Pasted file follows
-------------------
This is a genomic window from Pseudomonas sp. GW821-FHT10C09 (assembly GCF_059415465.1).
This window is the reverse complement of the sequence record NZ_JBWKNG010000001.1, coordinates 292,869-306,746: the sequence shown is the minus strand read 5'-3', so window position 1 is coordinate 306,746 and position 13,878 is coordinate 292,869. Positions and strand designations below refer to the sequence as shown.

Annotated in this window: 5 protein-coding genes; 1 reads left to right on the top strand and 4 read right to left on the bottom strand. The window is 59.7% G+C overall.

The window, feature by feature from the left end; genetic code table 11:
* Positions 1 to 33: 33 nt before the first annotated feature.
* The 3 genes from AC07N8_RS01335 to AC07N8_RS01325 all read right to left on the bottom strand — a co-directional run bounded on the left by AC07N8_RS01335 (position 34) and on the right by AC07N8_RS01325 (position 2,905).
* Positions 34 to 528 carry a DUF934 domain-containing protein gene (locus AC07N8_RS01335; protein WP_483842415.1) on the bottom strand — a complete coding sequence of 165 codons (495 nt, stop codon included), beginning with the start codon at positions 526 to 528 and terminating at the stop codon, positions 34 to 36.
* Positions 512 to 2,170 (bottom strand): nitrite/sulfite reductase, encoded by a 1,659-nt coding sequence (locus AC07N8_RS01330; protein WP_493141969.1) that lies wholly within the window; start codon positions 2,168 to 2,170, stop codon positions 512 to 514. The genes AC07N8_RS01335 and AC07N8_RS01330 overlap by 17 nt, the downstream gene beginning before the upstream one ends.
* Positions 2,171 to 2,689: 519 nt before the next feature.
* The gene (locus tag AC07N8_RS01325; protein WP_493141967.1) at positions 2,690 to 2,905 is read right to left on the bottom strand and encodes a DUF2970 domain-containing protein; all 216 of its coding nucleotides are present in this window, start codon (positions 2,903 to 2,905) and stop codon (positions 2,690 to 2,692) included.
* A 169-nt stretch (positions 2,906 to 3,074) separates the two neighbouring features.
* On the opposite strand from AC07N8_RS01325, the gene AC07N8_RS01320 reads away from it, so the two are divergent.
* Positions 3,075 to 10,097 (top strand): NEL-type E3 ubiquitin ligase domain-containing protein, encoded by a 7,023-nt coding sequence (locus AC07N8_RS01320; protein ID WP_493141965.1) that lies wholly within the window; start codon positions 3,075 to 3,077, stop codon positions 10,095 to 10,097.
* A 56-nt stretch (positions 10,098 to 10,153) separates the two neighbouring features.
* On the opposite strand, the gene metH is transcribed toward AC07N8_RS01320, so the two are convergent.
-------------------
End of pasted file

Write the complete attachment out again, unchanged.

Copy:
This is a genomic window from Pseudomonas sp. GW821-FHT10C09 (assembly GCF_059415465.1).
This window is the reverse complement of the sequence record NZ_JBWKNG010000001.1, coordinates 292,869-306,746: the sequence shown is the minus strand read 5'-3', so window position 1 is coordinate 306,746 and position 13,878 is coordinate 292,869. Positions and strand designations below refer to the sequence as shown.

Annotated in this window: 5 protein-coding genes; 1 reads left to right on the top strand and 4 read right to left on the bottom strand. The window is 59.7% G+C overall.

The window, feature by feature from the left end; genetic code table 11:
* Positions 1 to 33: 33 nt before the first annotated feature.
* The 3 genes from AC07N8_RS01335 to AC07N8_RS01325 all read right to left on the bottom strand — a co-directional run bounded on the left by AC07N8_RS01335 (position 34) and on the right by AC07N8_RS01325 (position 2,905).
* Positions 34 to 528 carry a DUF934 domain-containing protein gene (locus AC07N8_RS01335; protein WP_483842415.1) on the bottom strand — a complete coding sequence of 165 codons (495 nt, stop codon included), beginning with the start codon at positions 526 to 528 and terminating at the stop codon, positions 34 to 36.
* Positions 512 to 2,170 (bottom strand): nitrite/sulfite reductase, encoded by a 1,659-nt coding sequence (locus AC07N8_RS01330; protein WP_493141969.1) that lies wholly within the window; start codon positions 2,168 to 2,170, stop codon positions 512 to 514. The genes AC07N8_RS01335 and AC07N8_RS01330 overlap by 17 nt, the downstream gene beginning before the upstream one ends.
* Positions 2,171 to 2,689: 519 nt before the next feature.
* The gene (locus tag AC07N8_RS01325; protein WP_493141967.1) at positions 2,690 to 2,905 is read right to left on the bottom strand and encodes a DUF2970 domain-containing protein; all 216 of its coding nucleotides are present in this window, start codon (positions 2,903 to 2,905) and stop codon (positions 2,690 to 2,692) included.
* A 169-nt stretch (positions 2,906 to 3,074) separates the two neighbouring features.
* On the opposite strand from AC07N8_RS01325, the gene AC07N8_RS01320 reads away from it, so the two are divergent.
* Positions 3,075 to 10,097 (top strand): NEL-type E3 ubiquitin ligase domain-containing protein, encoded by a 7,023-nt coding sequence (locus AC07N8_RS01320; protein ID WP_493141965.1) that lies wholly within the window; start codon positions 3,075 to 3,077, stop codon positions 10,095 to 10,097.
* A 56-nt stretch (positions 10,098 to 10,153) separates the two neighbouring features.
* On the opposite strand, the gene metH is transcribed toward AC07N8_RS01320, so the two are convergent.